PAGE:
Artist Feature: Trus'me / Prime Numbers

December 04, 2009

David James Wolstencroft aka Trus’me loves it eclectic. For Carhartt Radio he just prepared a show, that underpins his fine multidimensional taste of music.

Those who keep an eye on the Carhartt Music blog know that we avoid to praise artists to the sky. Instead we rather let them talk to gain an insight into their art, visions and love for music. Thats why we don’t write a puff piece about Trus’me’s brilliant second album In the Red. You will read about his housy masterpiece in all relevant music magazines and blogs anyway. Therefore we stop talking about it and admit David James Wolstencroft aka Trus’me to the floor.

Can you tell us a little bit about your roots? Why did you start to produce? What was your drive to do music?

Trus’me: I fell into music naturally. It’s hard not to living in Manchester. The history of music is so vast and wide here that you can’t help but become saturated in its roots. From the Hacienda to Stone Roses you learn to develop a wide palette of taste in music which can easily be seen in both my production and DJ style. I do have some formal training playing the Saxophone and Clarinet which was forced on me in my youth, but now I’m reaping the rewards for studying such instruments.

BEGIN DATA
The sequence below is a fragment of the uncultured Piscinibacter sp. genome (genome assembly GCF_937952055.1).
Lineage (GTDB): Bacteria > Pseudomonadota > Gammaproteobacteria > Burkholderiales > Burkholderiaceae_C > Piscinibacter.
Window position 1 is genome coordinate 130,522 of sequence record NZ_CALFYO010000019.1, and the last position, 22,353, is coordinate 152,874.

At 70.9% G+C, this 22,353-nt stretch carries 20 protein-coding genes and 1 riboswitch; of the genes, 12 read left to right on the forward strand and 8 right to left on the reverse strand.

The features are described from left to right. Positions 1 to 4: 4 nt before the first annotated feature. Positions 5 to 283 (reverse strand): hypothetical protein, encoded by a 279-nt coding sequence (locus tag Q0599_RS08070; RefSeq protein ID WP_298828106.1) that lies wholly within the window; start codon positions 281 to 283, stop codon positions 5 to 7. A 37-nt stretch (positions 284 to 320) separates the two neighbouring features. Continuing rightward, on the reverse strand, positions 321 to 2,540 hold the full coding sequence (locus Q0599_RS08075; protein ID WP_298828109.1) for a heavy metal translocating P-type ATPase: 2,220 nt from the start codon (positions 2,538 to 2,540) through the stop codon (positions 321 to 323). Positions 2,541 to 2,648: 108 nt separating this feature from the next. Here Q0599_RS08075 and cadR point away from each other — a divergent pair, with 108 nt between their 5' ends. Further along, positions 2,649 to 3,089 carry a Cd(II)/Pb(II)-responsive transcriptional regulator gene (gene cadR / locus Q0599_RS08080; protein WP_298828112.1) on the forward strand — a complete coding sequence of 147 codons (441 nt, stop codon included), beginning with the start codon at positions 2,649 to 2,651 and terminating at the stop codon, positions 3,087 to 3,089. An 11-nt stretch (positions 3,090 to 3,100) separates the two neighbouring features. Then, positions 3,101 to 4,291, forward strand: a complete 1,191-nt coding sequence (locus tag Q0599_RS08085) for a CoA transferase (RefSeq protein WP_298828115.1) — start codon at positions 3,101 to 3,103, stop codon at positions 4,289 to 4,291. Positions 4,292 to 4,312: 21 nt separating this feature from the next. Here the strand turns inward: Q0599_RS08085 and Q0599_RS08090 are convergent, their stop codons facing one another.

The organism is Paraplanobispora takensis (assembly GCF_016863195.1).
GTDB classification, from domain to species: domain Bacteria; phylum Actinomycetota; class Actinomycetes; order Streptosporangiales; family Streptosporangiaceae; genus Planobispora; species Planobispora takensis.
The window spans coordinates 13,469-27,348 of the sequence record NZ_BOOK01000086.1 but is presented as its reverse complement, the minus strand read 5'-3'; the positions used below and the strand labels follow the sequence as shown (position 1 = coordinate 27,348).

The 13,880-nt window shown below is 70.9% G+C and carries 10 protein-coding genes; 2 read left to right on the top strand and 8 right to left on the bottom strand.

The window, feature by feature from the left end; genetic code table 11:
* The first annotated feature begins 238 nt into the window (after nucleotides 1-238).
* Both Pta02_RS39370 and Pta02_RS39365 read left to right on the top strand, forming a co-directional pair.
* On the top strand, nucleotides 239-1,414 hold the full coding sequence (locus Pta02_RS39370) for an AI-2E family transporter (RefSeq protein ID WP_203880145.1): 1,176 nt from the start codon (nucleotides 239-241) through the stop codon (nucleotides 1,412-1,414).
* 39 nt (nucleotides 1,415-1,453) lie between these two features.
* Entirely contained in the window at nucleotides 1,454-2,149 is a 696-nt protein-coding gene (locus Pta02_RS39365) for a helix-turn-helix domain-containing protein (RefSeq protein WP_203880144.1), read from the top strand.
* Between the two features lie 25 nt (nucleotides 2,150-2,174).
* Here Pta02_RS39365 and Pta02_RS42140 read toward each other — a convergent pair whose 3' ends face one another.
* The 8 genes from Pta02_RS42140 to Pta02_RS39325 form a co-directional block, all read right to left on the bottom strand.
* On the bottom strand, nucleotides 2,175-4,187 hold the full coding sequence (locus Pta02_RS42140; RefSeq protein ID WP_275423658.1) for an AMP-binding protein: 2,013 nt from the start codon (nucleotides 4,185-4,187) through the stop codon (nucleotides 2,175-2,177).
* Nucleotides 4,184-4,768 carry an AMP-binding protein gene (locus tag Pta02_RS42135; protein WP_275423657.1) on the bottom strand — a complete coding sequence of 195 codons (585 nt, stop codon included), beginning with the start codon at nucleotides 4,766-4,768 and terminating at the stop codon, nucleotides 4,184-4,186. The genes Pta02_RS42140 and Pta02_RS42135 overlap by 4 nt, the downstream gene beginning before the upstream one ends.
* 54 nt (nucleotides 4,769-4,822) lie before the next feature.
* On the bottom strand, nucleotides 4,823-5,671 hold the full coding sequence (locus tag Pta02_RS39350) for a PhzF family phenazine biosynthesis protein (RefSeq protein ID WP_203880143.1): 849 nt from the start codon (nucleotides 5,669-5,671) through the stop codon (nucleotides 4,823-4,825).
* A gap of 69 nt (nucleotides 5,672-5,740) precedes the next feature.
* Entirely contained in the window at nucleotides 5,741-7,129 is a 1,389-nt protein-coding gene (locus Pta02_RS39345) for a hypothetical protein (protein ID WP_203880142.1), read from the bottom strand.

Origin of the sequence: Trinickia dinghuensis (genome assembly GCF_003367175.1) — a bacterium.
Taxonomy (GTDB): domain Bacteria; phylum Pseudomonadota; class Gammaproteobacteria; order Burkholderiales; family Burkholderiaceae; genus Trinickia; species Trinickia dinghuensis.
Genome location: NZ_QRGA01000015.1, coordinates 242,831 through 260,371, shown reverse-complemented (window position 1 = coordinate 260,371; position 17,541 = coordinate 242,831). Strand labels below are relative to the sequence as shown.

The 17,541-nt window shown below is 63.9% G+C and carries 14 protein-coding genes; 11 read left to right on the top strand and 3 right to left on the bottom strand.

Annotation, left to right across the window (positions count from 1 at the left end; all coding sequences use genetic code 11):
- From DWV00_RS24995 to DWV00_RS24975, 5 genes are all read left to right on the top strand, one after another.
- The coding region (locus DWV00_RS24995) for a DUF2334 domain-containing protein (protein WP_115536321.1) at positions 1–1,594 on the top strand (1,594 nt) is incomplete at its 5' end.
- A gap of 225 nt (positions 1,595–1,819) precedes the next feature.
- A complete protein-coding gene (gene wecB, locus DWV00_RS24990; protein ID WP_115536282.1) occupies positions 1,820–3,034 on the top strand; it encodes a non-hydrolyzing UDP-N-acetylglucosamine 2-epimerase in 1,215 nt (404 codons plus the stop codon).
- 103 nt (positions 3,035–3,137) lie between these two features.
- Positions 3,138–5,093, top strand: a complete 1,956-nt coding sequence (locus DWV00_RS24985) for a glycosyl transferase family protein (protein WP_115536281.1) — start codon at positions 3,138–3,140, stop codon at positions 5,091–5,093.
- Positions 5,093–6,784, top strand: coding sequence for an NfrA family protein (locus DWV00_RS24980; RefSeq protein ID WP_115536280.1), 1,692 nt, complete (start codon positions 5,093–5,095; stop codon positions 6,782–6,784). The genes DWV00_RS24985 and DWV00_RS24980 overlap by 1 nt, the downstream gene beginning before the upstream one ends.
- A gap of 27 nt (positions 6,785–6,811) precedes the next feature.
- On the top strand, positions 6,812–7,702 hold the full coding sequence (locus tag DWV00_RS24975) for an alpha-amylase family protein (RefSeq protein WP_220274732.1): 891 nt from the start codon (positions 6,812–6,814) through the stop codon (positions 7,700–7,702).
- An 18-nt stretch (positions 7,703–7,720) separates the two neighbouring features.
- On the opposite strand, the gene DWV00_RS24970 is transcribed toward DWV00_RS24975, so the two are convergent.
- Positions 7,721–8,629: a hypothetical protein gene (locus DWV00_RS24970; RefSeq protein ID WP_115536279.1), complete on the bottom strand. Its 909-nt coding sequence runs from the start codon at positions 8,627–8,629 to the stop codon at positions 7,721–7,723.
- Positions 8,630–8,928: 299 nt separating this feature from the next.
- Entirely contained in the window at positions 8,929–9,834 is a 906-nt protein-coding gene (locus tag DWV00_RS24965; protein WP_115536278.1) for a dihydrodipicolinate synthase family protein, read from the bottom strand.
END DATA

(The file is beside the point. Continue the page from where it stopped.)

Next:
Did you have any paragons when you start do DJ and produce?

Trus’me: Manchester is in the blood, we’re taught to embrace all genres and only judge them by their quality and not their genre. From Hacienda to Electric Chair and Eyes Down it’s all help build my genetic musical make-up. It’s an inspiring place to live. I am just one of many musos on the scene, in the next few years you will see many burst onto the scene.

You combine the rich history of black music (Soul, Funk, Jazz) with House – how does your conception of House look like? It seems that it has nothing in common with the zeitgeist!

Trus’me: From the get go I have been embraced by Detroit, I think it’s more a common understanding, first of all I’m nearly 29 I’ve been diggin a little longer and have been in communication with the Likes of Rick Wilhite, Delano Smith, Mike Grant before I was even producing. So they know my goal, I love the music, I support them on my label and I push the sound and embrace the D in my own production. The people who book me over there tend to be the people behind the scene, for example I’m good friends with Theo Parrish’s Graphic designer who was the first to reach out and book me, now we work on other projects together.

Your tracks work with slowly heavy deep grooves – how do you start when you produce? Where do you get your ideas? Heart? Soul? Music history?

Trus’me: Sampling is essentially an idea sparker! It’s something that stirs the soul, you just know when you know. I tend to hear these snippets when I’m djing and like the way two records work with each other, it’s a great way of developing ideas, like when musicians Jam together. So the sample can be anything from Drums to keys to Vox it all adds to the texture of the track depending on what your trying to achieve. Anyone can mix house all night long! I wanna push a little deeper tell a story how the true DJs worked back in the day.

For Carhartt Radio show you choose some old and new tracks from your label Prime Numbers – does the show give an image of how you play as a DJ?